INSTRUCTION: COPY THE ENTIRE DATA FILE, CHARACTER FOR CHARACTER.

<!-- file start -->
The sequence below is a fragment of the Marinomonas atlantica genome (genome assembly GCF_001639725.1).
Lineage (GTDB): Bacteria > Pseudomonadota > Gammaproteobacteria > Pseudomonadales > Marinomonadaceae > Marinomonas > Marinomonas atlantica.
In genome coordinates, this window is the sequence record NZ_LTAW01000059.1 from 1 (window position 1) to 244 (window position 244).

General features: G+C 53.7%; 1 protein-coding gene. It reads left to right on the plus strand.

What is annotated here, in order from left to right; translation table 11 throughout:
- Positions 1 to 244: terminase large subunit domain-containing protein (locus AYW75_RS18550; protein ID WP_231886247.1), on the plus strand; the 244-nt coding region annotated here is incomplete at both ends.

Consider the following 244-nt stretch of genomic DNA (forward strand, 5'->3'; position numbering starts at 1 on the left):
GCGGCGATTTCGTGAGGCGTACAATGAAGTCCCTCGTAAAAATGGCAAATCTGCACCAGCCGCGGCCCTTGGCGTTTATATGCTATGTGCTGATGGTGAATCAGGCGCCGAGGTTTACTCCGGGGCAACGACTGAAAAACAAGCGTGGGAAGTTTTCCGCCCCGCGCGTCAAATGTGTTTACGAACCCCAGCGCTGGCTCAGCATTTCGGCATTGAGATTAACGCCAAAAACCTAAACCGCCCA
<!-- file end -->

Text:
The sequence below is a fragment of the Marinomonas atlantica genome (genome assembly GCF_001639725.1).
Lineage (GTDB): Bacteria > Pseudomonadota > Gammaproteobacteria > Pseudomonadales > Marinomonadaceae > Marinomonas > Marinomonas atlantica.
In genome coordinates, this window is the sequence record NZ_LTAW01000059.1 from 1 (window position 1) to 244 (window position 244).

General features: G+C 53.7%; 1 protein-coding gene. It reads left to right on the plus strand.

What is annotated here, in order from left to right; translation table 11 throughout:
- Positions 1 to 244: terminase large subunit domain-containing protein (locus AYW75_RS18550; protein ID WP_231886247.1), on the plus strand; the 244-nt coding region annotated here is incomplete at both ends.

Consider the following 244-nt stretch of genomic DNA (forward strand, 5'->3'; position numbering starts at 1 on the left):
GCGGCGATTTCGTGAGGCGTACAATGAAGTCCCTCGTAAAAATGGCAAATCTGCACCAGCCGCGGCCCTTGGCGTTTATATGCTATGTGCTGATGGTGAATCAGGCGCCGAGGTTTACTCCGGGGCAACGACTGAAAAACAAGCGTGGGAAGTTTTCCGCCCCGCGCGTCAAATGTGTTTACGAACCCCAGCGCTGGCTCAGCATTTCGGCATTGAGATTAACGCCAAAAACCTAAACCGCCCA